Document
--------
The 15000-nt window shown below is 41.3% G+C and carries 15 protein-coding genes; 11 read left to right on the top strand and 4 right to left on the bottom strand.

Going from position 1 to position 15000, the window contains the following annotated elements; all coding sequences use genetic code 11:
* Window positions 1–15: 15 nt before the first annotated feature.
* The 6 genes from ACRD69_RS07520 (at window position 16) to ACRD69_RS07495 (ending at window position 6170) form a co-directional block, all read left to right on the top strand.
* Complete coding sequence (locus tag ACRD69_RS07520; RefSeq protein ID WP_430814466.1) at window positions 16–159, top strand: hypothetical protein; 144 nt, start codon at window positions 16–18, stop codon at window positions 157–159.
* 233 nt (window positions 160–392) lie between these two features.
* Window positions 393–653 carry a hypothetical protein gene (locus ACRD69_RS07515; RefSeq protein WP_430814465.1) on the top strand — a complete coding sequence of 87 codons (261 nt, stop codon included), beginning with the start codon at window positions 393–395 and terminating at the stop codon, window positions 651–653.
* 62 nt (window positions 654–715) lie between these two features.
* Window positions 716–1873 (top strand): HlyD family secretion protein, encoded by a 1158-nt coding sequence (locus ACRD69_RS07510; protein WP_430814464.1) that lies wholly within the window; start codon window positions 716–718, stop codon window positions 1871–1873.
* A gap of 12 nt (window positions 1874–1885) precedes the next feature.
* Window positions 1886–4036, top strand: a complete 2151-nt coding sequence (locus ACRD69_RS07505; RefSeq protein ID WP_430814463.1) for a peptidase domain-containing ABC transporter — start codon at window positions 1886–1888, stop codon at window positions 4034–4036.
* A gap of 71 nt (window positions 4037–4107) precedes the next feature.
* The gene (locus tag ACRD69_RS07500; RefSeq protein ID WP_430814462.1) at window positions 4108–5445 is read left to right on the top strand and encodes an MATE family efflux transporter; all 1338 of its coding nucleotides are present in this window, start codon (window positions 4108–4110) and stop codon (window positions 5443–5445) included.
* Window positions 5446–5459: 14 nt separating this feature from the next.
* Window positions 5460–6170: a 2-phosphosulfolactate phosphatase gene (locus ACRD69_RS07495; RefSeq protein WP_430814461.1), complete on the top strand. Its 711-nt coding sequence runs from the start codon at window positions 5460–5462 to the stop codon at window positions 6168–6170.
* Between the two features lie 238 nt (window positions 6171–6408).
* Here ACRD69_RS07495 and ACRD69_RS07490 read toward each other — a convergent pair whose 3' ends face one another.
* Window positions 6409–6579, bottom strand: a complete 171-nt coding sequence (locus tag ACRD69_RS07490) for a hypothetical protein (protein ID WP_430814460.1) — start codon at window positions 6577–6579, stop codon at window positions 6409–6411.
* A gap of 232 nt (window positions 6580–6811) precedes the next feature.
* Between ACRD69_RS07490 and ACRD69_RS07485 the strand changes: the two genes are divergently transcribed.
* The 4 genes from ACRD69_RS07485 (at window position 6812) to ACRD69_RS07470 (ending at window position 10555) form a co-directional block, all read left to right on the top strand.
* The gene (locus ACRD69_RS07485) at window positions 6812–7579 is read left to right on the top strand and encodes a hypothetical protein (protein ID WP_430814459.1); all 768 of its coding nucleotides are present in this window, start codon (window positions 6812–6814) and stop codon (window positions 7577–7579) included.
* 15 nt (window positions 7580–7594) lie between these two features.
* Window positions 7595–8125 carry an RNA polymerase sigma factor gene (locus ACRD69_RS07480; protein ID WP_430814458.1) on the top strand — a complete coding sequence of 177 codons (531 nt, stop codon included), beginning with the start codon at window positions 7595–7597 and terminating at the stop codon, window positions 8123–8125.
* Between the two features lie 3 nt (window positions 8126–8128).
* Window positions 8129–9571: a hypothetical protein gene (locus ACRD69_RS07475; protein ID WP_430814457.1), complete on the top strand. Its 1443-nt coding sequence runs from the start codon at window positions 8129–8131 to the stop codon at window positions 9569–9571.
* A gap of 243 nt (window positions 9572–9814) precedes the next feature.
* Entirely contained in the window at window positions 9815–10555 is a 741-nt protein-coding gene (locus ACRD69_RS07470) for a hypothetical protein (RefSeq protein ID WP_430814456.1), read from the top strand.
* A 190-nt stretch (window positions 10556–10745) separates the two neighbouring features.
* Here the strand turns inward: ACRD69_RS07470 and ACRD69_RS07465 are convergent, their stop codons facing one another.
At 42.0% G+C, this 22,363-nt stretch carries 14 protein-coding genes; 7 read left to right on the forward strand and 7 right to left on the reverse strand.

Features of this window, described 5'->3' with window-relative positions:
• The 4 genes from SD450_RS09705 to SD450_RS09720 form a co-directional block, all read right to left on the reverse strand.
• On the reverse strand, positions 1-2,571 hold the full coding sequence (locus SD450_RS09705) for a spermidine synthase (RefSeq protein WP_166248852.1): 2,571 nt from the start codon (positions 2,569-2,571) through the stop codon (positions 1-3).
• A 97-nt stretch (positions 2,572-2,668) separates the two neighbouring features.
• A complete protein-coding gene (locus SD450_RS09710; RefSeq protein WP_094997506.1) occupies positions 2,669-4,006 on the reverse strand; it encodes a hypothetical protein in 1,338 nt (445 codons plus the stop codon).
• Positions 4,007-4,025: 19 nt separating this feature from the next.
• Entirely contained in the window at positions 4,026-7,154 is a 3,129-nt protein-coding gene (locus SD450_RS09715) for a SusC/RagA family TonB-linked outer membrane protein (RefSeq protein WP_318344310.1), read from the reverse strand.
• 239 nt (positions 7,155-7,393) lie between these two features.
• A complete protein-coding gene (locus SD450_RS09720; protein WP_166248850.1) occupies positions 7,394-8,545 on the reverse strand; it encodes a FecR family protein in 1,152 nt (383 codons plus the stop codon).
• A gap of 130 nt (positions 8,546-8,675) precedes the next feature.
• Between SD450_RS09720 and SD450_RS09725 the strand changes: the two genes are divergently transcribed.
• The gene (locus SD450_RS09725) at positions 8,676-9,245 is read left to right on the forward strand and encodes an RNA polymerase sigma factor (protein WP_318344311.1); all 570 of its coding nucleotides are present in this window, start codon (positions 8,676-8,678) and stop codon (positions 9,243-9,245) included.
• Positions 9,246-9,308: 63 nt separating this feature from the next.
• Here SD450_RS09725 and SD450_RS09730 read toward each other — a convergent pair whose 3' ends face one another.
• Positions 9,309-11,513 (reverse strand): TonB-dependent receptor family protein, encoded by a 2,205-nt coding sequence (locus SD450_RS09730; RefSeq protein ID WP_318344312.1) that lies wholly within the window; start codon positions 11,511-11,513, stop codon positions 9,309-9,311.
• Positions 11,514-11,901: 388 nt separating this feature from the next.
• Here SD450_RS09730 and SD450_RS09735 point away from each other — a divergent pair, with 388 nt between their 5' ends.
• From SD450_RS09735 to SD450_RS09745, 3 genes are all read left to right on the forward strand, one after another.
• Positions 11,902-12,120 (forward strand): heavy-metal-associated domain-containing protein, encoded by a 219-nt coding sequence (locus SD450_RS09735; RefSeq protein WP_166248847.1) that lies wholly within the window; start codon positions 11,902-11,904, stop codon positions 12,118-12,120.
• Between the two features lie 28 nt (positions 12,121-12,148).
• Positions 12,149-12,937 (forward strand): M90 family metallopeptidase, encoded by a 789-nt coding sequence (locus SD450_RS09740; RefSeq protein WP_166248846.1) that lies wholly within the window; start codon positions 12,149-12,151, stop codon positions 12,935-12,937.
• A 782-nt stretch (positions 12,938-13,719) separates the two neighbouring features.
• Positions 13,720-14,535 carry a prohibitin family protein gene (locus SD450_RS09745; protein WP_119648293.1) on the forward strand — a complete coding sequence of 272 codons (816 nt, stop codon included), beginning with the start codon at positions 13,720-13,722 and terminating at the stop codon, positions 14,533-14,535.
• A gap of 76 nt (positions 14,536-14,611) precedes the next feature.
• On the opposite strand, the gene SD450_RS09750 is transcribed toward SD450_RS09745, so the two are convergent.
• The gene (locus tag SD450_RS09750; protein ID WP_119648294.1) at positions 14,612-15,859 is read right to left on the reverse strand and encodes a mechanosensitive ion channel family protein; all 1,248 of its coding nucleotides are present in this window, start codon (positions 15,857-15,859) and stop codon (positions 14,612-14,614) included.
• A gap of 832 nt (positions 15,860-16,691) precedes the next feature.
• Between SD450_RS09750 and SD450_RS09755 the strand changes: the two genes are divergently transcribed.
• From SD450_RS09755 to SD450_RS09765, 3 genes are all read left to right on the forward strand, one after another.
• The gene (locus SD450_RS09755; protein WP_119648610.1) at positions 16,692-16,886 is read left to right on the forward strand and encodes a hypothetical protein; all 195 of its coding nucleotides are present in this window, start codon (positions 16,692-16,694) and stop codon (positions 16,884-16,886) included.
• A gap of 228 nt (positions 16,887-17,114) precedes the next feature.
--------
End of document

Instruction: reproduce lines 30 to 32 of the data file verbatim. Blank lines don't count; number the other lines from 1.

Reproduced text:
* Here the strand turns inward: ACRD69_RS07470 and ACRD69_RS07465 are convergent, their stop codons facing one another.
At 42.0% G+C, this 22,363-nt stretch carries 14 protein-coding genes; 7 read left to right on the forward strand and 7 right to left on the reverse strand.

Features of this window, described 5'->3' with window-relative positions: